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Your Personal Allowance is the amount of money you can earn in a year before HMRC starts biting into it through the Income Tax system. It’s a really important piece of information, and it can change over time so it’s worth keeping an eye on it. Once your income goes over your Personal Allowance, you’ll start paying tax on everything above the threshold at the basic Income Tax rate of 20%.
You can find your Personal Allowance listed in your tax code. Your code will start with a string of numbers, followed by one or more letters. For example, the most common tax code for the 2022/23 tax year is 1257L. To work out the Personal Allowance you qualify for, you multiply the number at the start of your code by 10. Using the example of 1257L, this means that most UK taxpayers in 2022/23 can earn £12,570 before the taxman takes a penny of it.
With a Personal Allowance for 2022/23 of £12,570, any income up to that threshold is tax-free. After that, the tax you pay will depend on the tax bands your income falls into. Here are the Income Tax rates for 2022/23:
|Up to £12,570
|£12,571 to £50,270
|£50,271 to £150,000
Here's what it means in practice:
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The Personal Allowance for the 2021/22 tax year was £12,500. From the start of the 2022/23 tax year, the threshold was raised by £70 to £12,570. In real terms, this simply meant that most people could earn an extra £70 per year tax-free. To look at it another way, it put an extra £14 in people’s pockets a year.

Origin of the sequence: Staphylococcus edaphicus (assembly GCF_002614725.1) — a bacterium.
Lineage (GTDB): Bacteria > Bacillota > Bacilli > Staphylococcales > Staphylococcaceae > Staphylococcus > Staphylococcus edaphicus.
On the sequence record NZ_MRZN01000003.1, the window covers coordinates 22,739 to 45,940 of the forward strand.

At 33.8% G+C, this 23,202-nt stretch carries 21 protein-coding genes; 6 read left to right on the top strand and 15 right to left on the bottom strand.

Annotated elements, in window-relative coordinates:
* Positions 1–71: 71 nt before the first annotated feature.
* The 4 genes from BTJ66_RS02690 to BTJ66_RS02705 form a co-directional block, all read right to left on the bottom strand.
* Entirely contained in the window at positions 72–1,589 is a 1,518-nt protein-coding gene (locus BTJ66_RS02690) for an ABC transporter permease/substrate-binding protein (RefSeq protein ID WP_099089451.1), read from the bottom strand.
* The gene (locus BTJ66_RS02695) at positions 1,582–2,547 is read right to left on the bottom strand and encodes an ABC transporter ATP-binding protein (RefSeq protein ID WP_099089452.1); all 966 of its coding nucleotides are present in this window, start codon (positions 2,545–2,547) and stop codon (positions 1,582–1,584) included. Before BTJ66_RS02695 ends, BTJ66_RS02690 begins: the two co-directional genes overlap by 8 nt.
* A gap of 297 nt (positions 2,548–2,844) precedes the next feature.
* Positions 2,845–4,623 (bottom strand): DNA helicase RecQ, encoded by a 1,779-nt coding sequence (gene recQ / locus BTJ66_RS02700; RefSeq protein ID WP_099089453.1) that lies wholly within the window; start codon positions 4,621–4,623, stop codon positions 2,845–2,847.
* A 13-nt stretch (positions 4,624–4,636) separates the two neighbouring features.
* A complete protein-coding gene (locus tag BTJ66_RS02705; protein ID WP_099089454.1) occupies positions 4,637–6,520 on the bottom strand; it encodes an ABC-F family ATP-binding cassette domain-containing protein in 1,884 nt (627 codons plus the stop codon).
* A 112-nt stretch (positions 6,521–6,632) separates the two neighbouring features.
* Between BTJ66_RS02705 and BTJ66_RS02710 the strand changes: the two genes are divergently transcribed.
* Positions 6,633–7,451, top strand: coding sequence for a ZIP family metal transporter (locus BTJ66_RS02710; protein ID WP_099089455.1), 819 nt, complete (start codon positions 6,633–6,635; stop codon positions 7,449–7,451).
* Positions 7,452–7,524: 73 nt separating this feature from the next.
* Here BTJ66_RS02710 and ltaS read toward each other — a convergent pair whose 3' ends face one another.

There are quite a few reasons why you might be paying too much tax. Here are some of the main examples:
Talk to RIFT if you think you might be owed some tax back. We’re the UK leading experts in tax refunds, and we take all the stress, effort and guesswork out of claiming back what you’re owed.
Do I need to claim my personal allowance?
No, your Personal Allowance is automatically handled through the PAYE system (or through Self Assessment if you’re self-employed). If there’s a problem with your Personal Allowance, though, you might need to talk to HMRC or a tax specialist to get it fixed.
I'm self-employed with income below the Personal Allowance. Do I need to tell HMRC about my earnings?
Probably, but not always. If you’re earning under £1,000 a year from self-employment, for example, you don’t need to report your income to HMRC. However, if you’re earning over that you’ll need to file a yearly Self Assessment tax return – even if you don’t owe any tax!
I have more than one PAYE job. Do I still get a Personal Allowance?
Yes, but your Personal Allowance will usually only be applied to one of your jobs. Your second job will be taxed from the first penny you earn. If one of your jobs pays less than your Personal Allowance threshold, attaching your Personal Allowance to it means you won’t get the full benefit of it. If neither of your jobs pays more than your Personal Allowance, you may be able to get the allowance divided between them.
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